• The Autonomous Region of Madeira is the solely year-round tourism destination in Portugal.
  • In some civil parishes can yield a monthly rental income (long-term rental) between EUR 1,800 to EUR 2,000 for a EUR 270,000 investment in 196 m2 apartment.
  • Should you opt for short-term rentals, in the likeness of AirBnB, the same well located apartment can yield between EUR 500 and EUR 1,000 per week.
  • Once in a lifetime investment opportunities that can turn into great short-term rental income sources: bespoke modern villas and traditional Madeiran manorial houses known locally as Madeiran quintas.
Corporate Taxation Advanges

If the route of investment chosen by the main Golden Visa applicant is the company incorporation, the Autonomous Region of Madeira offers a unique corporate income taxation regime known as the International Business Center of Madeira. Companies incorporated under this taxation regime can benefit from the following benefits:

  • 5% corporate income tax rate;
  • 0% withholding tax on dividends remittances;
  • 0% withholding tax on dividends on payment of interest, royalties and services;
  • 0% tax on capital gains payments to shareholders;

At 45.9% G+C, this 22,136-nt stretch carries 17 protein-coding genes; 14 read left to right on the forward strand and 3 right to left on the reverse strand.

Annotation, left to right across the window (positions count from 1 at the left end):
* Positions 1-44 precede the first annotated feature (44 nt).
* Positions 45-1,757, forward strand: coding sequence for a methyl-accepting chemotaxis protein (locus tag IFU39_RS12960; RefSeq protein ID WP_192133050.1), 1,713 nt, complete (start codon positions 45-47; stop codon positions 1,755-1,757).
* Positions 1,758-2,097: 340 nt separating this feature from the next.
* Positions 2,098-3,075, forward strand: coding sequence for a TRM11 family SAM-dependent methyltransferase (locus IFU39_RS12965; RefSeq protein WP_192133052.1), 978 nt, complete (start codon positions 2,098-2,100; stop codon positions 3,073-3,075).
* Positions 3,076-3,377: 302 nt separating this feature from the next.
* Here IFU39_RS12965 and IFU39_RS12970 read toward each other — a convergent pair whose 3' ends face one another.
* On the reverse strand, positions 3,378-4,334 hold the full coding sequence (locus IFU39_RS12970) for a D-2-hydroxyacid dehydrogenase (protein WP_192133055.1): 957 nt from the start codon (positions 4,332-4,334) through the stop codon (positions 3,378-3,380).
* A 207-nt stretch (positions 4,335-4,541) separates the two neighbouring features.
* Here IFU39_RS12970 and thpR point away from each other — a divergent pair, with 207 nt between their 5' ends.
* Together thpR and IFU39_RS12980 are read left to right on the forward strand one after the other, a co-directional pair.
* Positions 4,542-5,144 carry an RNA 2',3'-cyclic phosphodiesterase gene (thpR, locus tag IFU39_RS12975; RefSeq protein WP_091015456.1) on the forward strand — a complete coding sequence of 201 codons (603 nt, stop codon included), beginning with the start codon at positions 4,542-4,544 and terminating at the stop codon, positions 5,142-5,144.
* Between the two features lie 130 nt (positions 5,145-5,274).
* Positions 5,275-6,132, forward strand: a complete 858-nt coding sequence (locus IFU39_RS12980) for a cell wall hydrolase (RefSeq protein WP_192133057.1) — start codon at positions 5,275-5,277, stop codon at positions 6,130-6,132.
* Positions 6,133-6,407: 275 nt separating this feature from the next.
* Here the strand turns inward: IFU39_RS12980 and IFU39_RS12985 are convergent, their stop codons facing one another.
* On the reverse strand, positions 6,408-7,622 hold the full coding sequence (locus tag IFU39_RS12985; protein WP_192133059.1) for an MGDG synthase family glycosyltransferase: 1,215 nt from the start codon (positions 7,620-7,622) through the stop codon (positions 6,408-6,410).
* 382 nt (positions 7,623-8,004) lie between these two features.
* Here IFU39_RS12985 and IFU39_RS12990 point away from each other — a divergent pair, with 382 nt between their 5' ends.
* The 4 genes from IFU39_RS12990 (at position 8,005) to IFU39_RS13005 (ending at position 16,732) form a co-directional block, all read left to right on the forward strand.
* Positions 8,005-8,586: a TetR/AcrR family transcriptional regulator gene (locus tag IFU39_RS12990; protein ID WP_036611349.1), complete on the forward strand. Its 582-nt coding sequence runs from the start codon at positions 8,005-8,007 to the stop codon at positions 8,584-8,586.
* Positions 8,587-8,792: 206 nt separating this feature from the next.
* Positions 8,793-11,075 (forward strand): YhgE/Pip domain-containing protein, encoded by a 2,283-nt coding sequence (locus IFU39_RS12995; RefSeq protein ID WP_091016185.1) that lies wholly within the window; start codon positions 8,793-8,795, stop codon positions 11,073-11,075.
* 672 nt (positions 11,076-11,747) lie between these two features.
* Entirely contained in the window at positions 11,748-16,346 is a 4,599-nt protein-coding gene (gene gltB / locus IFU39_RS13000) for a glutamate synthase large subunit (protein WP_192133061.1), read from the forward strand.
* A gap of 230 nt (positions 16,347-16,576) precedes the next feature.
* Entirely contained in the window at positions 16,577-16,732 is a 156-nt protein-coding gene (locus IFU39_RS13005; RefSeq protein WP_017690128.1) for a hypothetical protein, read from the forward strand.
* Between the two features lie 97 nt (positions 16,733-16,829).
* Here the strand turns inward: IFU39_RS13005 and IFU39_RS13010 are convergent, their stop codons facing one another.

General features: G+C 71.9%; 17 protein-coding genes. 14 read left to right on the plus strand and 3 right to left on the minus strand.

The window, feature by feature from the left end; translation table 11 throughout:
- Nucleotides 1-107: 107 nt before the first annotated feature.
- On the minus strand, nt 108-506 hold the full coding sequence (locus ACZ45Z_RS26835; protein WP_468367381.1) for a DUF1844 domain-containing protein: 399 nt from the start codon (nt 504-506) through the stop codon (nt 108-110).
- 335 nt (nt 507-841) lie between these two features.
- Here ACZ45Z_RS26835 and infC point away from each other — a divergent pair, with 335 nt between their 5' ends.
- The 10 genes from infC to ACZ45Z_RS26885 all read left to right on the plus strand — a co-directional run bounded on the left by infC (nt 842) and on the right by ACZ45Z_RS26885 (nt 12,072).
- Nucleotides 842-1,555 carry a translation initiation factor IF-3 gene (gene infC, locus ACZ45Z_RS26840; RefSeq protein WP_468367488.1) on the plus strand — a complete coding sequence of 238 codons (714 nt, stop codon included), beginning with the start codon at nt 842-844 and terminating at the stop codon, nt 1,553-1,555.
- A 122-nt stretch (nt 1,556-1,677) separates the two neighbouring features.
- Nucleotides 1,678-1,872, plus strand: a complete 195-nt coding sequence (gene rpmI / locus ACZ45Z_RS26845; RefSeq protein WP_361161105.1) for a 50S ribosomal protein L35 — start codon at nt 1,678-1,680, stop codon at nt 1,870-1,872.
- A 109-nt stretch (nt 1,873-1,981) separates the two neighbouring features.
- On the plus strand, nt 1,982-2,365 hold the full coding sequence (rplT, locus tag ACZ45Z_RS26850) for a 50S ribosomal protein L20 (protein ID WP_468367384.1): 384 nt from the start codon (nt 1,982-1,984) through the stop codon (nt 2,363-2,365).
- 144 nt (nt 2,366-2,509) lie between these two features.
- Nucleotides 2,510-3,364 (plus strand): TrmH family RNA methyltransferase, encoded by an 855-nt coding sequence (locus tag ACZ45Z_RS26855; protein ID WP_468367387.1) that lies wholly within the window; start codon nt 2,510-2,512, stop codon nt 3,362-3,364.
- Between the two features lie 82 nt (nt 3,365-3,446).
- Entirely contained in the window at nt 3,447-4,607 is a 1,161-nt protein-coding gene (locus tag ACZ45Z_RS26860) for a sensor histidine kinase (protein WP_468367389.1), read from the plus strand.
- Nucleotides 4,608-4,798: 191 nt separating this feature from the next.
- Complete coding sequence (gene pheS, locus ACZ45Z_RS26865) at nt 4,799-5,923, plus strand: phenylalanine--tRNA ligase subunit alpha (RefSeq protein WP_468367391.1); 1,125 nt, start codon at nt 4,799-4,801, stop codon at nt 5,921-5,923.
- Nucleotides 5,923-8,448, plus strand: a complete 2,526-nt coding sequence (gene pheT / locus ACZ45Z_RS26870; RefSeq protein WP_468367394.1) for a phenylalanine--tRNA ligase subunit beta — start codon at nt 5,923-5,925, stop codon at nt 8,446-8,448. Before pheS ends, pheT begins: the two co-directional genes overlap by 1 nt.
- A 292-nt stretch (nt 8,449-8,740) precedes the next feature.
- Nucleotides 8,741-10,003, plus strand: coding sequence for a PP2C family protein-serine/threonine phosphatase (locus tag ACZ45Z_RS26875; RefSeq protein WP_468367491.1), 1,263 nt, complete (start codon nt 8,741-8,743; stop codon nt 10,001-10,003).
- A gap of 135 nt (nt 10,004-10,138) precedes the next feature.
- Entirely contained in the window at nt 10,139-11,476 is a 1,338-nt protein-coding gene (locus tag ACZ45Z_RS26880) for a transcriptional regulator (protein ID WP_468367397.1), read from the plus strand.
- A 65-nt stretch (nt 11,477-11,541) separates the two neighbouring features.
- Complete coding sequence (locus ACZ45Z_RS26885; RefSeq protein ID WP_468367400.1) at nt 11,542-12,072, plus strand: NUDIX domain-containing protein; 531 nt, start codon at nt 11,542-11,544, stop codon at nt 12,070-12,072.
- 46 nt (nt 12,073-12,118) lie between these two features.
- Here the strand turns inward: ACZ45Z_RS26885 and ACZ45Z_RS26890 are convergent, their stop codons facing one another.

• 0% exemption on stamp (capital) duty;
  • Full access to the participation exemption regime.

Taking into account the above and adding to the the fact that:

  • Golden visa applications are processed, on average, faster, when compared to the Portuguese mainland; and that
  • Applicants can still NHR tax regime, along with other unique perks exclusive to the island

Madeira Island is definitely the place where your investment should be made if your are looking to benefit from the Portuguese residency and citizenship by investment scheme.

Our team at MCS, with more than 20 years of experience in the sector, is qualified to support its clients in the application for the Golden Visa scheme. For more information click here.

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Economic Substance

Economic Substance Requirements in Madeira

Economic substance describes the economic (operational) reality of a corporate structure which has been put in place because of international tax optimization reasons.

In an ever more globalized economy, and especially taking into account the European Union context, it is not the the freedom of the establishment, guaranteed under EU law and Treaties, that is being questioned nowadays by Tax Authorities. What is being put into question is whether such structures do reflect the economic/operational reality of day-to-day business.

Taking into account the above-mentioned and, in line with international and European best practices and orientations, the Madeira International Business Center (MIBC or IBCM) was the leading jurisdiction to set up enhanced economic substance requirements for the international services, trading and shipping companies operating within its scope.

In fact, the International Business Center of Madeira, always a subject of Portuguese and European law, paved the way for the European Union Code of Conduct Group assessment of non-EU jurisdictions.